Monday, January 21, 2019

Something Worth Saving by Sandi Ward - TLC Book Tours - Jan. 21

• Paperback: 304 Pages

• Publisher: Kensington (December 18, 2018)

From the Publisher

Sandi Ward’s shrewdly observed, funny, and wonderfully touching novel tells of a fractured family, a teenage boy, and a remarkable cat whose loyalty knows no bounds . . .
A boy and his cat. It’s an unconventional friendship, perhaps, but for Charlie and Lily, it works beautifully. It was Charlie who chose Lily from among all the cats in the shelter. He didn’t frown, the way other humans did, when he saw her injured back leg, the legacy of a cruel previous owner. Instead, Charlie insisted on rescuing her. Now Lily wants to do the same for Charlie.
She’s the only one who’s seen the bruises on Charlie’s body. If she knew who was hurting him, she’d scratch their eyes out. But she can’t fix this by herself. Lily needs to get the rest of the family to focus on Charlie—not easy when they’re wrapped up in their own problems. Charlie’s mother kicked his father out weeks ago and has a new boyfriend who seems charming, but is still a stranger. Oldest son Kevin misses his father desperately. Victoria, Charlie’s sister, also has someone new in her life, and Lily is decidedly suspicious. Even Charlie’s father, who Lily loves dearly, is behaving strangely.
Lily knows what it’s like to feel helpless. But she also knows that you don’t always have to be the biggest or the strongest to fight fiercely for the ones you love . . .

Purchase Links

Amazon | Books-A-Million | Barnes & Noble

My Perspective

Charlie, Kevin, Victoria, Jeremy, Kate, Lily, and Gretel are a family in distress.
Victor, Mark, and Ronaldo enter their lives, and things get even more complicated. 
This family has more issues to deal with than than most families, I think...I hope...but families are complicated, and there's no getting around that.  Some of the issues covered in Something Worth Saving are: 

prescription drug addiction
dysfunctional families
mental health issues
identity questions
adult friendships and relationships
retired police dogs
family relationships with pets
cat personality and behavior

Something Worth Saving is told from Charlie's cat, Lily's perspective.  I'm pretty on top of these kinds of stories because I love dogs and cats already, so you can probably imagine why I volunteered to read this in the first place.  I do think it helps the reader to have affection for animals to really understand the nuances of the story...especially Lily's narration

Lily, whose full name is Lily J. Potter (love this) truly cares about her only a cat can.  Lily and retired police dog, Gretel have somewhat of a symbiotic relationship within the household.  They don't necessarily love each other, but they realize that each existence benefits the other, especially if they work together.  As much as I loved Lily's voice and personality, Gretel also tugged at my heartstrings.  I'm a German Shepherd mama myself so I could see Gretel's downtrodden face as Jeremy leaves her behind.  I could see her waiting for him, and I've literally seen that confusion and distress that occurs when the dog is unsure what she did wrong...even if she's done nothing wrong.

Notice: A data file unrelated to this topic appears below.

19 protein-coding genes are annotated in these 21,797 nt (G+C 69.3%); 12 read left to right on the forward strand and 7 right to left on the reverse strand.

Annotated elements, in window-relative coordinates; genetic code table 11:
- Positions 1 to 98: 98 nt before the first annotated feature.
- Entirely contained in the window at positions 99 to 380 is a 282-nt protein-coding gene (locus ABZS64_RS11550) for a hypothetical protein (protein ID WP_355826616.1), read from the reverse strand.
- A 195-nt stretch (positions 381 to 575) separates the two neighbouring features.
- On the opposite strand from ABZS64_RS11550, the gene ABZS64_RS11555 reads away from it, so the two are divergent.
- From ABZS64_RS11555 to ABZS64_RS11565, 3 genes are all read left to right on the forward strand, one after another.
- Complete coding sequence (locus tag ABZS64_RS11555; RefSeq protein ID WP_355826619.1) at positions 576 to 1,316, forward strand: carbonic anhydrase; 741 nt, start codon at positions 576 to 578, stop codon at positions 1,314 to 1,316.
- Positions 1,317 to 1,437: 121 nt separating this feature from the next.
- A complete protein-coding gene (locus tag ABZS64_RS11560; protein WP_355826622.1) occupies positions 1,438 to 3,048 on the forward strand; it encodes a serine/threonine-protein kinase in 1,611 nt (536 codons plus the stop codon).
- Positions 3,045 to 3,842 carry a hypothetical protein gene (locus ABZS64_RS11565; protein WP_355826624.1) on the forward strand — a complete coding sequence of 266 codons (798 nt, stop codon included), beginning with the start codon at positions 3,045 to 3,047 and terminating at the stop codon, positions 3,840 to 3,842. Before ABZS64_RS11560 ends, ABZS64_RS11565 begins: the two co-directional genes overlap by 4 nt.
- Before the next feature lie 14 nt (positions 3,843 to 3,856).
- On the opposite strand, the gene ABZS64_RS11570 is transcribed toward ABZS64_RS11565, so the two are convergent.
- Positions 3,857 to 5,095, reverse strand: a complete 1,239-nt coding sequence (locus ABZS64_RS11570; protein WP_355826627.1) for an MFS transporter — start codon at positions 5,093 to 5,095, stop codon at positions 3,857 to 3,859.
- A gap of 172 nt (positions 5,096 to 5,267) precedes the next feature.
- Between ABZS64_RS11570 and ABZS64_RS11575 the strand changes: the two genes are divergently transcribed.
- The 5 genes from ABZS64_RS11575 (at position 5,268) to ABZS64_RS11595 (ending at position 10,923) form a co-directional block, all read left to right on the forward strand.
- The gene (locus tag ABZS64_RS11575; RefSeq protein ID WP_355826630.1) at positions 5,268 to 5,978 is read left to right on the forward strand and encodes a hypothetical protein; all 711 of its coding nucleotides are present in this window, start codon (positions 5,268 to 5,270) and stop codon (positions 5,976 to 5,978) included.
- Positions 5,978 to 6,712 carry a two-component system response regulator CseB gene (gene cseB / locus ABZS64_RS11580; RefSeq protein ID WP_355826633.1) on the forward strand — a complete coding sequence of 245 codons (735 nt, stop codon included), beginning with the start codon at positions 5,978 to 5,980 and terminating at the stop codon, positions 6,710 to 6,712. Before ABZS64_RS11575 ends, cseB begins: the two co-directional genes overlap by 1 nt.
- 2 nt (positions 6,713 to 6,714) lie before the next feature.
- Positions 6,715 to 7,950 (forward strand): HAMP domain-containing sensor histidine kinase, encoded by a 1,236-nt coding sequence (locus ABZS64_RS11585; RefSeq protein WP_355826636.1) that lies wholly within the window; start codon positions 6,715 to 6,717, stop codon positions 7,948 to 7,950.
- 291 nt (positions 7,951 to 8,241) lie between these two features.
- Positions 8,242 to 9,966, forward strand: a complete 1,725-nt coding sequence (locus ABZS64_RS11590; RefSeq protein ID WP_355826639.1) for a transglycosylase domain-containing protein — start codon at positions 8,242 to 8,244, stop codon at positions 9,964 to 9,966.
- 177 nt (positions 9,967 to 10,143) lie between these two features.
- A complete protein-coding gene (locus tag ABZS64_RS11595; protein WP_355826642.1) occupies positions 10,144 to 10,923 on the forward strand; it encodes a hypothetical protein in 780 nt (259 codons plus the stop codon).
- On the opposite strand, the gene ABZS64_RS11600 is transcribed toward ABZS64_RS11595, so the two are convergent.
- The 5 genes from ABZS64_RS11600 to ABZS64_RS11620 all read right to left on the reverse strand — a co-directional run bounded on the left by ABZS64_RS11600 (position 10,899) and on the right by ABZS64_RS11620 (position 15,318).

Dealing with the range of emotions the family goes through (as evidenced by the list above), it's hard not to feel like you are part of the family...not really one of them...but you know them so well that you want what's best for all of them.
Yes, the list of struggles is long, but Ward weaves them together so that it doesn't seem like they are just thrown in.  They overlap and leading to another, some consequences of others.  The sins of the parents and all that...

One issue that I felt Ward did a really nice job of was Charlie's coming to terms with his gender identity.  Ward doesn't present this as a major family problem, and even though everyone is not thrilled about the prospect, most are cautiously supportive.  This is just the beginning for Charlie, so nothing is hashed out completely, nor did I think it should be.

I don't think this family's problems are over, but I don't think Ward misleads you into thinking this is happily ever after story.  

I enjoyed this story and have put Ward's first novel, The Astonishing Thing on my Amazon Wishlist to read soon. 

Golden Lines

There must be a way Gretel and I could work together to repair this family.  There is something worth saving in this family - a love that connects all of us and binds us together.  I include Dad in this even though he has moved out, and Mark even though he is new.  Like raindrops plunking onto the river, causing overlapping circles of waves, each member of our family impacts the next.  (243)

Sometimes the one who receives our love is a very good baby who does not live long.  Sometimes, it is a strange man who shows up to build a bookshelf.  And sometimes, it is an absolutely gorgeous cat with a funny limp who fits right into the crook of your arm.  (302)

The Author

Sandi Ward

Sandi Ward writes books about love, family, forgiveness…and cats.

Sandi grew up in Manchester-by-the-sea, Massachusetts, and received her MA in Creative Writing at New York University. She’s the author of book club novels published by Kensington Books, stories of dysfunctional families told from the point of view of the family cat. She’s also a medical copywriter at an advertising agency. She lives on the Jersey Shore with her husband, teenagers, dog and a large black cat named Winnie.
On December 18, 2018 her latest novel, SOMETHING WORTH SAVING, will be on sale (available now for pre-order) in trade paperback, e-book and audio book.
Find out more about Sandi at her website, and connect with her on FacebookTwitter, and Instagram.

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